Why is it that saying “thank you” has become a lost art?

The scenario:

You hold the door open at a restaurant for a friend. Next thing you know, five other people walk through the (same) door. That’s kind of you for holding the door for a group of strangers. Unfortunately, not a single person took the time to say, “thank you”.

How frustrating! If you had only heard those two sweet words…

A sincere “thank you” should be said when you are given something or when someone does something kind for you.  It is a simple and considerate way of showing appreciation for the generosity granted to you by others.

It’s not necessary to write a thank you note every time a door is opened (this could be construed literally and figuratively).  But just in case you need a refresher on how to write one, refer to our article The Anatomy of the Perfect Thank You Note (published on Four Hats Press).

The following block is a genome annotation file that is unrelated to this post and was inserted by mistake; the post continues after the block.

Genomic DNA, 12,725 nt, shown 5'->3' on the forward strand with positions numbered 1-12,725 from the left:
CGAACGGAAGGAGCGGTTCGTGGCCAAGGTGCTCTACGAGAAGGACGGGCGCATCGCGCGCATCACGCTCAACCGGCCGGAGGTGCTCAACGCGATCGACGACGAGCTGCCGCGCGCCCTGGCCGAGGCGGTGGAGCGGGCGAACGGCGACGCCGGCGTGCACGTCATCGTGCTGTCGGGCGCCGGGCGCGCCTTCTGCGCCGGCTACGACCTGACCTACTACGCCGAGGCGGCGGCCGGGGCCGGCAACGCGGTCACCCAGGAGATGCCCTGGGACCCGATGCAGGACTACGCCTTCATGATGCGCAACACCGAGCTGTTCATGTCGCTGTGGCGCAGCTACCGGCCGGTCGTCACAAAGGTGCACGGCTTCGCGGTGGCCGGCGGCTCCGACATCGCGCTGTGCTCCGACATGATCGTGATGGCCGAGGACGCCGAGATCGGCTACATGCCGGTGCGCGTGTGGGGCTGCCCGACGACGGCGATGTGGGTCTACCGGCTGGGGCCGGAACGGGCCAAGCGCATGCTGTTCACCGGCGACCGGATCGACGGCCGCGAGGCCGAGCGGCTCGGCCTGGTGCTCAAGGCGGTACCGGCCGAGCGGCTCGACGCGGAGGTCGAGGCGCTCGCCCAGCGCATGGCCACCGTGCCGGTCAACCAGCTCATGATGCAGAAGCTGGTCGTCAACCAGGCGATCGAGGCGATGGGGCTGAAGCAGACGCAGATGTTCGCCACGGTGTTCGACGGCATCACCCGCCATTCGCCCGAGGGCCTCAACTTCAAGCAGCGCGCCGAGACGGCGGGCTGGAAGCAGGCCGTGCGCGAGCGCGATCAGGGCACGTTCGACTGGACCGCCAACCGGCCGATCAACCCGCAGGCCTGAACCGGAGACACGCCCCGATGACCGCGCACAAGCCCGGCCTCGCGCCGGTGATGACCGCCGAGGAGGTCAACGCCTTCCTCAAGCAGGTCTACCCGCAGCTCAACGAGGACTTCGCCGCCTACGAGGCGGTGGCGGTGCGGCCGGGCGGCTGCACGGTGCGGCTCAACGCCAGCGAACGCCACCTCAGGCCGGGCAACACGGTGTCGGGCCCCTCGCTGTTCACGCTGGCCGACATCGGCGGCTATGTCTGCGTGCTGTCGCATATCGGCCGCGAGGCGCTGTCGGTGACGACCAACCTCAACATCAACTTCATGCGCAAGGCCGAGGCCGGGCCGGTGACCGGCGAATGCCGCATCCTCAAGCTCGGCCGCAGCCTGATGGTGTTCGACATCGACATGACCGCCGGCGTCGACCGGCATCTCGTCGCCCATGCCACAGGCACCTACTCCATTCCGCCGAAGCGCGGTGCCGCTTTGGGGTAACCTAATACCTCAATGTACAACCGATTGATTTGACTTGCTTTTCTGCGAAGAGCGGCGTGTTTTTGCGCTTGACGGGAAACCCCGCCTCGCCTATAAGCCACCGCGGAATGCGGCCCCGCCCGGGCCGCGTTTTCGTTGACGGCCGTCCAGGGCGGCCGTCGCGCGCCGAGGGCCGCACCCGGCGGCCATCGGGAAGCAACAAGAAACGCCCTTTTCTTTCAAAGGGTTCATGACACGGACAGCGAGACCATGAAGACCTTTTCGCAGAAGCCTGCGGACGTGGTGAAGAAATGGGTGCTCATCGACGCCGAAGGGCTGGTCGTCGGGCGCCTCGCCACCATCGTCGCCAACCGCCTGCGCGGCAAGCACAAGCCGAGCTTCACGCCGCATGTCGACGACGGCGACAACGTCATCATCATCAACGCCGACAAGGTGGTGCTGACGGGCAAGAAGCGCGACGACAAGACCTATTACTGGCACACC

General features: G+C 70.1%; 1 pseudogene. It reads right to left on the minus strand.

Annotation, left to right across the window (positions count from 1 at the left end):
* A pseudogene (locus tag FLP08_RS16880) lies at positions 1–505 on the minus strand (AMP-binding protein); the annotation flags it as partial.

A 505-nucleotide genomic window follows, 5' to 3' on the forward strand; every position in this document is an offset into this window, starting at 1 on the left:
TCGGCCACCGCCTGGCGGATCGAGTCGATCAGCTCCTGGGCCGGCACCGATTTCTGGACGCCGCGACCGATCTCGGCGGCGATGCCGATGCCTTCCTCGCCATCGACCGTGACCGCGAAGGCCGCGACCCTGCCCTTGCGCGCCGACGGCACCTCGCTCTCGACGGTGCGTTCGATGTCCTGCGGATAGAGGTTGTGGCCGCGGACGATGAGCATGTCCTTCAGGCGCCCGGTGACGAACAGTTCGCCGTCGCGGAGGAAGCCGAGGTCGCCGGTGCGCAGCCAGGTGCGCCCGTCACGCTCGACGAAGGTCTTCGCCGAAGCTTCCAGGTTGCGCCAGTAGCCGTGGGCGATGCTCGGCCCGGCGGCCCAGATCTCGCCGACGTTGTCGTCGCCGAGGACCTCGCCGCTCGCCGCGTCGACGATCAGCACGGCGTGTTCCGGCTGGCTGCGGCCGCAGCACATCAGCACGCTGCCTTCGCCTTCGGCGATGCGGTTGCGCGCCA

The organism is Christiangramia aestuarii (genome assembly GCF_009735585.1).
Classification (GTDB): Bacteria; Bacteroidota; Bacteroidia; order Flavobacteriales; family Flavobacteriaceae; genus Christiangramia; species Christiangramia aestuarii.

In the meantime, the rules for saying “thank you” are really quite simple.  It’s all about taking…

  • Time out from being distracted (please look up from your cell phone)
  • Time out from feeling entitled (do you hear a high soprano operatic voice singing, “me, me, me, me”?)
  • Time out from being ungrateful (it’s time to turn that frown upside down)

While we’re on this topic, we would like to say, “thank you” for sharing your etiquette mishaps and experiences (please send us more!).

And to all door holders everywhere, thank you for your generous acts of kindness (regardless of the consequences).

Saying “thank you” …

  • It’s the most powerful weapon in our arsenal of goodness!
  • It’s the sword that can cut a Gordian knot
  • It’s the face that can launch a thousand ships
  • It’s the key that can open many doors